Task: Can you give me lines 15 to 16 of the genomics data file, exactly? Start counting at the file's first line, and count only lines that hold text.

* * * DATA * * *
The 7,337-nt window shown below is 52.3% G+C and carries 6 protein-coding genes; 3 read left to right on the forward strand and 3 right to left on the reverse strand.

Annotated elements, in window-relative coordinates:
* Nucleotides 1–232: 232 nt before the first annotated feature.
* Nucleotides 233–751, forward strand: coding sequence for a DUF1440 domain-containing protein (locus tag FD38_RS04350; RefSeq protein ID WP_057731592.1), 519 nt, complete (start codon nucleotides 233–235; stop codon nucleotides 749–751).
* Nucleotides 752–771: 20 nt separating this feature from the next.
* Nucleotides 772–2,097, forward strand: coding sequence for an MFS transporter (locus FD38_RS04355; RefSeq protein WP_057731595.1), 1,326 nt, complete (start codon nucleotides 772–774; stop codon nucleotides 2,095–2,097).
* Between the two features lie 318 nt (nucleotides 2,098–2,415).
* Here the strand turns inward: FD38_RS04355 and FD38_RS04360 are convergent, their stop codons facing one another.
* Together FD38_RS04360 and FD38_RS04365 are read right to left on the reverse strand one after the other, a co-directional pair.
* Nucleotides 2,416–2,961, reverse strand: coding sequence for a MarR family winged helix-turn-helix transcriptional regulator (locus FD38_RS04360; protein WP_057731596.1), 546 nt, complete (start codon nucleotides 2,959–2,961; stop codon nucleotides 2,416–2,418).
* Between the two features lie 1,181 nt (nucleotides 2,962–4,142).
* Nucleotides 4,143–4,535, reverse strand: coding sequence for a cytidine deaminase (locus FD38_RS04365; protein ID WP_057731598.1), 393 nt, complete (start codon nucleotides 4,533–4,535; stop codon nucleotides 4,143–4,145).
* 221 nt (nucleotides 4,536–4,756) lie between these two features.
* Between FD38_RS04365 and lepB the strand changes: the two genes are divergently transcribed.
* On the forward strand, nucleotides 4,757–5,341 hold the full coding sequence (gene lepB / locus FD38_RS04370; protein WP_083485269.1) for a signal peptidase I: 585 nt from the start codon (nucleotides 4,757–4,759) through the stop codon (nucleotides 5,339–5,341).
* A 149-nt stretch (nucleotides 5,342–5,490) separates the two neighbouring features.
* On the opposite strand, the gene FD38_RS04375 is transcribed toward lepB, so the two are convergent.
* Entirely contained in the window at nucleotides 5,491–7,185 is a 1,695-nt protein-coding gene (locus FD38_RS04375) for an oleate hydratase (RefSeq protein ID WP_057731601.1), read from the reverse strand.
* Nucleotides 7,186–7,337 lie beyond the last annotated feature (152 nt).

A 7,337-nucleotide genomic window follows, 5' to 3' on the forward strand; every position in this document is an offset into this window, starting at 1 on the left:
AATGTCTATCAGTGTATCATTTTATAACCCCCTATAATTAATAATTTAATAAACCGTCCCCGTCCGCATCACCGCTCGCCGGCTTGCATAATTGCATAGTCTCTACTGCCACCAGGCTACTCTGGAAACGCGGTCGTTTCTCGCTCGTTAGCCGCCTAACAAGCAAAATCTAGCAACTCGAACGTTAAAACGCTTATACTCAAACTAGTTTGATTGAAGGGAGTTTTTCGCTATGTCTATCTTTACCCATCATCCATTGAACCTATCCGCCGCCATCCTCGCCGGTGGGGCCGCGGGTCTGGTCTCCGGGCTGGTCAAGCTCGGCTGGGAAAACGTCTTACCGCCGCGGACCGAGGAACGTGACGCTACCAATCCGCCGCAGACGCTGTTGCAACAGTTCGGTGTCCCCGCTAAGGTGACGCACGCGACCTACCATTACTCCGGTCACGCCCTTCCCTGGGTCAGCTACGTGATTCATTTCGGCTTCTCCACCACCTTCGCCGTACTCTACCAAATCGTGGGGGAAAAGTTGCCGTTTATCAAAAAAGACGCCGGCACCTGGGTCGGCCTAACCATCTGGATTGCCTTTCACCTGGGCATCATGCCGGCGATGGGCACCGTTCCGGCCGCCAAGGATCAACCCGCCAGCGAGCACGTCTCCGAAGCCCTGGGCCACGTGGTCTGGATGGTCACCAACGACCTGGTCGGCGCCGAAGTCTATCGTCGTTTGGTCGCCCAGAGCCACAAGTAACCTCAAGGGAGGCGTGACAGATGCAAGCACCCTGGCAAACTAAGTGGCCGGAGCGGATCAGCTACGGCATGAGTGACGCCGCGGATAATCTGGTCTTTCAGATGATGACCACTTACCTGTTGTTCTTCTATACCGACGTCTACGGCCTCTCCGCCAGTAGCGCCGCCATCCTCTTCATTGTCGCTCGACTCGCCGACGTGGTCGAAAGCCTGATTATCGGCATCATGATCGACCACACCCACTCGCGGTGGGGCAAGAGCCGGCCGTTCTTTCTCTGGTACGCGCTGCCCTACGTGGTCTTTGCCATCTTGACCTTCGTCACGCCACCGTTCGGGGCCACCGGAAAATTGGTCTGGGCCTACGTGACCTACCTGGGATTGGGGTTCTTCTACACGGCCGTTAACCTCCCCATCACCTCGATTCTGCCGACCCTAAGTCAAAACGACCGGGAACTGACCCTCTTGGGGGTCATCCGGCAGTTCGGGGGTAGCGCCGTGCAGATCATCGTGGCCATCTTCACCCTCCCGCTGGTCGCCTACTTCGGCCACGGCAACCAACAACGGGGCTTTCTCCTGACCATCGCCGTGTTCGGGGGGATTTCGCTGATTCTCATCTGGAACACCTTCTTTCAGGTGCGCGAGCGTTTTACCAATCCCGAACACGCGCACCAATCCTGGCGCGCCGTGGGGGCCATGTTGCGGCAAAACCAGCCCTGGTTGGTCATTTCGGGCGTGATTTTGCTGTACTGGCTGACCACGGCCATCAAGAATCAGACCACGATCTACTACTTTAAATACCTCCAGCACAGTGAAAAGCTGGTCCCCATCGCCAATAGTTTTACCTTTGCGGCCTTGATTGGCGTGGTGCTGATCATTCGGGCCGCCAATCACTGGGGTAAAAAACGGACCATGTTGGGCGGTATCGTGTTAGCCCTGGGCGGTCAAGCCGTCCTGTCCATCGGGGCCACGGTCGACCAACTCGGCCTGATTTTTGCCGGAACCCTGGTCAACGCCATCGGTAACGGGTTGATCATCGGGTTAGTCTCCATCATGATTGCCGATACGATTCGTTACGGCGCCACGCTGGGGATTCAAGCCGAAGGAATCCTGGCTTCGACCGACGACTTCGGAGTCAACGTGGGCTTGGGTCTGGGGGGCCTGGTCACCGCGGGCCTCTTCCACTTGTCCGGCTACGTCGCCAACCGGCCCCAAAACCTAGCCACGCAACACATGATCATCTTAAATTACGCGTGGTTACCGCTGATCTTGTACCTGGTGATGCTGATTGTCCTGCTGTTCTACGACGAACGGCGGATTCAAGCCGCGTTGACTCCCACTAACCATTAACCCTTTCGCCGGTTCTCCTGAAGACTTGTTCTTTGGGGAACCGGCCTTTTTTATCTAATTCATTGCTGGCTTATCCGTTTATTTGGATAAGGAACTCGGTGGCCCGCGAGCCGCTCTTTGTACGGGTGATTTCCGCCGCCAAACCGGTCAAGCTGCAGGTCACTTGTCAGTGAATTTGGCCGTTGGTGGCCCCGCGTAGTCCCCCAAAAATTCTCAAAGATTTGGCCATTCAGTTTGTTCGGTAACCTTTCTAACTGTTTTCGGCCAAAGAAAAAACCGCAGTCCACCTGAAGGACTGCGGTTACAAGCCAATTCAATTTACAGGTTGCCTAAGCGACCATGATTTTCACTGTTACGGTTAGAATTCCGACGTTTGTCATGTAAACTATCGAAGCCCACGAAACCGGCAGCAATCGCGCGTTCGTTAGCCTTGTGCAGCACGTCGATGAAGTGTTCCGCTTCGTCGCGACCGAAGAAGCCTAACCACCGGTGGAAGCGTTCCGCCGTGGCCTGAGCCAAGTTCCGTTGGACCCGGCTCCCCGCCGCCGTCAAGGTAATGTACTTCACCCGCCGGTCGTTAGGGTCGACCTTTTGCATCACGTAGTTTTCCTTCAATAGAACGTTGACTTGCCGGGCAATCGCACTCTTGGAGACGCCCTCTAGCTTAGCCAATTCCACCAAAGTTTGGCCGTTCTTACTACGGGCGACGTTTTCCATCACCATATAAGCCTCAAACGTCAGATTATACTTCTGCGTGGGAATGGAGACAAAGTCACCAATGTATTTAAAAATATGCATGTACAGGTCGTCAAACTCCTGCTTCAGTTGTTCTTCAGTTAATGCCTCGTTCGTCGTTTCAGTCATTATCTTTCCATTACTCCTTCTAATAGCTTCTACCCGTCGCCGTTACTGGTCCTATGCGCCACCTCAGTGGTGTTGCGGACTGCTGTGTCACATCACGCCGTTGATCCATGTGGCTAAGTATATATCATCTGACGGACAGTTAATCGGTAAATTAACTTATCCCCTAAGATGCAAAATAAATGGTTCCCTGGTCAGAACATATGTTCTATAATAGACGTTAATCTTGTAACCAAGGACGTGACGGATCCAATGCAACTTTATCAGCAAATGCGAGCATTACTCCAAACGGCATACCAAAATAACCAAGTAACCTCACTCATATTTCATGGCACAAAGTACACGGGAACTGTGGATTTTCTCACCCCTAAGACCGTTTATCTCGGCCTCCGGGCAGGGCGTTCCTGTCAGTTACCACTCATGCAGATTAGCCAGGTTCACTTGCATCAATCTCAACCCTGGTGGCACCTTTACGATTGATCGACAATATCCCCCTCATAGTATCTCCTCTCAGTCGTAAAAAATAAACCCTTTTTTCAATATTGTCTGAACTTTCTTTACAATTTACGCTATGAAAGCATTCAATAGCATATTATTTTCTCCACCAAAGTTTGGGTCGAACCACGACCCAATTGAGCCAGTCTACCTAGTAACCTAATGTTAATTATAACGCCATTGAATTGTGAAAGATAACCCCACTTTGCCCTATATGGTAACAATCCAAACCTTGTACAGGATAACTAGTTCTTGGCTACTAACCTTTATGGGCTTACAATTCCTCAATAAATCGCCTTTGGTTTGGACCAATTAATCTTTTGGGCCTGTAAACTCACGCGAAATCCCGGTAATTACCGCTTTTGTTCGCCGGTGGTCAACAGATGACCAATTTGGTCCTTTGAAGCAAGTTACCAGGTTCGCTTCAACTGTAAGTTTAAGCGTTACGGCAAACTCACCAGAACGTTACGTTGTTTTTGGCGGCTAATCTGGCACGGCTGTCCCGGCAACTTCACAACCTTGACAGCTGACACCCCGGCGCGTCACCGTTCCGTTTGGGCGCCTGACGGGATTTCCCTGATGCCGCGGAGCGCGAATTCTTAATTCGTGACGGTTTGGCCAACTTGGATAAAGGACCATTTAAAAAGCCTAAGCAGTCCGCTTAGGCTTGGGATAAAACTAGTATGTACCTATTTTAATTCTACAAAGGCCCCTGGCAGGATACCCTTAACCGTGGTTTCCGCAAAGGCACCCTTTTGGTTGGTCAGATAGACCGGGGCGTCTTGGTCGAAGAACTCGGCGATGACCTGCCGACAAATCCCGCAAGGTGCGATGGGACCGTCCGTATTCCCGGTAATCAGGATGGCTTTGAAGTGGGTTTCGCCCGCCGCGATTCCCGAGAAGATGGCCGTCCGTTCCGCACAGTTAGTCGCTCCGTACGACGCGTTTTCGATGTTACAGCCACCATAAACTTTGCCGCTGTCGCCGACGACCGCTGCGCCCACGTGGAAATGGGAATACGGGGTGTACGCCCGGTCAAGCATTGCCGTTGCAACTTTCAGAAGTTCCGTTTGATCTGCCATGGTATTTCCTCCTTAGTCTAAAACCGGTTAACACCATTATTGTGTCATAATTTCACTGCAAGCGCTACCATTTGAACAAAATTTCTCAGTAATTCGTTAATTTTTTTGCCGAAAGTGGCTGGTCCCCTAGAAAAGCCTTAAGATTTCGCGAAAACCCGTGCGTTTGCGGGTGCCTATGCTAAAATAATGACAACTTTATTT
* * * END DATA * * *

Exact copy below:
* On the forward strand, nucleotides 4,757–5,341 hold the full coding sequence (gene lepB / locus FD38_RS04370; protein WP_083485269.1) for a signal peptidase I: 585 nt from the start codon (nucleotides 4,757–4,759) through the stop codon (nucleotides 5,339–5,341).
* A 149-nt stretch (nucleotides 5,342–5,490) separates the two neighbouring features.